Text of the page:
Eye (2014) 28, 1328–1333; doi:10.1038/eye.2014.211; published online 5 September 2014 Effects of head elevation on intraocular pressure in healthy subjects: raising bed head vs using multiple pillows
D-Y Yeon1, C Yoo1, T-E Lee2, J-H Park1 and Y Y Kim1
1Department of Ophthalmology, Korea University College of Medicine, Seoul, Korea
2Department of Ophthalmology, Samsung Medical Center, Sungkyunkwan University College of Medicine, Seoul, Korea
To evaluate the effects of different methods of head elevation on intraocular pressure (IOP) in healthy young subjects.
Twenty-four healthy young Korean subjects were included in this prospective observational study. The IOP measurements were taken with the subjects in the sitting position and in the supine positions with the head flat and 30° up using two different methods: (1) raising the bed head and (2) using multiple pillows. IOP was measured using Tonopen AVIA in both eyes 10 min after assuming each position in a randomized sequence. The Wilcoxon signed-rank test was used to compare the IOP by changing the methods of head elevation.
Mean IOP of both eyes when sitting was lower than that measured in the supine position with head flat (P=0.001). Compared with that measured in the supine position with head flat, the mean IOP was lower when measured in the supine position with the head kept 30 ° up by bed head elevation (P=0.001), whereas the mean IOP was not significantly different when measured in the supine position with the head elevated using multiple pillows (right eye, P=0.061; left eye, P=0.089).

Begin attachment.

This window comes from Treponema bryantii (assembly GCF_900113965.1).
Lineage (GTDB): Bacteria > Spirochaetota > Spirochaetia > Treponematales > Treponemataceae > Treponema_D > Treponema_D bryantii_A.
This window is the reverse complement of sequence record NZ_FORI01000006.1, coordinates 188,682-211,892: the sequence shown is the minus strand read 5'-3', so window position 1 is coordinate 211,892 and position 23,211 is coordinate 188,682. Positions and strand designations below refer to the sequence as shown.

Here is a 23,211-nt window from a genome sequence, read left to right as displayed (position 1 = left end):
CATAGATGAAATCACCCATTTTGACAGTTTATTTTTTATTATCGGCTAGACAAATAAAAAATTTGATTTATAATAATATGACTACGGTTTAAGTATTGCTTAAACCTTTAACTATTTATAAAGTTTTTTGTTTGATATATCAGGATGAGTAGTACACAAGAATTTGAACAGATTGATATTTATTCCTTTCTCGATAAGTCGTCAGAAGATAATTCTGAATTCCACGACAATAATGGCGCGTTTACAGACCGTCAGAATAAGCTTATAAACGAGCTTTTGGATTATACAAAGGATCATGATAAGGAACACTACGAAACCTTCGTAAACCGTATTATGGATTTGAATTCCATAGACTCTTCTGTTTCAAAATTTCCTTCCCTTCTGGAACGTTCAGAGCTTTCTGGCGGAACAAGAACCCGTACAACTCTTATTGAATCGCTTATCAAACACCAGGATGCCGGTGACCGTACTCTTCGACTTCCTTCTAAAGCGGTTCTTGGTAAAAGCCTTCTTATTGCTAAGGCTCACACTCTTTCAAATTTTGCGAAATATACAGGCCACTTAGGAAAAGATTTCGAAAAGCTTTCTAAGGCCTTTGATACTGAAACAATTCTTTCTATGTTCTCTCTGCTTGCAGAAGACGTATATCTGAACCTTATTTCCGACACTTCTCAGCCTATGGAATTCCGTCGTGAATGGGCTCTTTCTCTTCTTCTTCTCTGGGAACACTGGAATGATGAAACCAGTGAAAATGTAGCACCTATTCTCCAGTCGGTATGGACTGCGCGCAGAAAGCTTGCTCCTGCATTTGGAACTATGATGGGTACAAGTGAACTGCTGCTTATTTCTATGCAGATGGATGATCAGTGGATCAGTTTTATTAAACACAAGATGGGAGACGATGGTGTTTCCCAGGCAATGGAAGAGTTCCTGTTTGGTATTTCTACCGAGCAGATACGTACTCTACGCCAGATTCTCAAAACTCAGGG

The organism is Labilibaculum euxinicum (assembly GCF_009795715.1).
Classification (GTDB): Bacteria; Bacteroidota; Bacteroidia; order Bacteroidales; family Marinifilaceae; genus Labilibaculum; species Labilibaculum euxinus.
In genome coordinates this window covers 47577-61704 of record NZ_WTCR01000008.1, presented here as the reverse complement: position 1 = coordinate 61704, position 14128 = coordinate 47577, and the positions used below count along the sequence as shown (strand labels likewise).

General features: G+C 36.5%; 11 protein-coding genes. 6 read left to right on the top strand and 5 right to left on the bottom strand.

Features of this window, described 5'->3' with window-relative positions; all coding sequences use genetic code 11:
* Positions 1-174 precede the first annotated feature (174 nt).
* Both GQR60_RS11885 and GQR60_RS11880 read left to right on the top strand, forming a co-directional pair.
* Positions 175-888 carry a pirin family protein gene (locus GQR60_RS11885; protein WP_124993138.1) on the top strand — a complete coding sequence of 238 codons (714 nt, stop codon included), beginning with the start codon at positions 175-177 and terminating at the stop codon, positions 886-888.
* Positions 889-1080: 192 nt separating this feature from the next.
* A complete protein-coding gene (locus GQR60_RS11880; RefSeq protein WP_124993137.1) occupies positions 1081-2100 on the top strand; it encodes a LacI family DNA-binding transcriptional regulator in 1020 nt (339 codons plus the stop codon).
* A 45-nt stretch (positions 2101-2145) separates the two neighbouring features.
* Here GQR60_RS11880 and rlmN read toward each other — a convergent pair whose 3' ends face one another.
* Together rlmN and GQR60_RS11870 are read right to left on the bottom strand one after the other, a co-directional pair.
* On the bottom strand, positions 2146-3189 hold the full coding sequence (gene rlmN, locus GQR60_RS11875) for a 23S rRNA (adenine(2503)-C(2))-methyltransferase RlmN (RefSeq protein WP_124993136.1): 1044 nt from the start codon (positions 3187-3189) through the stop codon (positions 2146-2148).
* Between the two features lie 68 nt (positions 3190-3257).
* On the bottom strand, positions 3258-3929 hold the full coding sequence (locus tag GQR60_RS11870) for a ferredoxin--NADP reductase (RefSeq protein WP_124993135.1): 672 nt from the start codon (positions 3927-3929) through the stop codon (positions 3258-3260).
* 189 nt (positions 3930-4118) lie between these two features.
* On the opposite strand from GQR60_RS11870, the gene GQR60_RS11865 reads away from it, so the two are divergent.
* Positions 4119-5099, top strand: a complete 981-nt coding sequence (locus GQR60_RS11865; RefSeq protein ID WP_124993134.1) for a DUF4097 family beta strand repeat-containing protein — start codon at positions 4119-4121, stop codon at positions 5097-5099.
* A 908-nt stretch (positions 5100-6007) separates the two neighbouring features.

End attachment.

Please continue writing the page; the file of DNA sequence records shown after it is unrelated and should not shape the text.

In normal subjects, IOP was lower when measured in the supine position with the head kept up by the bed head elevation compared with that measured when lying flat. However, such head-up position-induced IOP reduction was not found when the head was kept up using multiple pillows. These findings suggest that elevating the head using multiple pillows may not help to reduce IOP in the supine posture.
Body posture is one of the factors influencing the fluctuation of IOP.10 Compared with the upright posture, IOP has been shown to increase in the horizontal postures (supine,11, 12, 13, 14, 15, 16, 17 prone, or lateral decubitus18, 19, 20, 21, 22, 23, 24) in healthy and glaucomatous eyes. Such posture-induced IOP rise has been associated with progression of glaucomatous damage.21, 22, 25 Some researchers studied the effect of sleeping in a head-up position using a wedge pillow in glaucoma patients26, 27 and healthy subjects,27 and they demonstrated reduction of mean IOP by 1.5–3.2 mm Hg in the head-up position compared with the flat position. However, keeping the head up can be achieved by other methods such as using multiple pillows (MP) or raising the head of the bed.
We conducted this study to investigate the effects of head elevation on IOP in healthy young subjects and compare the two different methods of head elevation in their effects on IOP.
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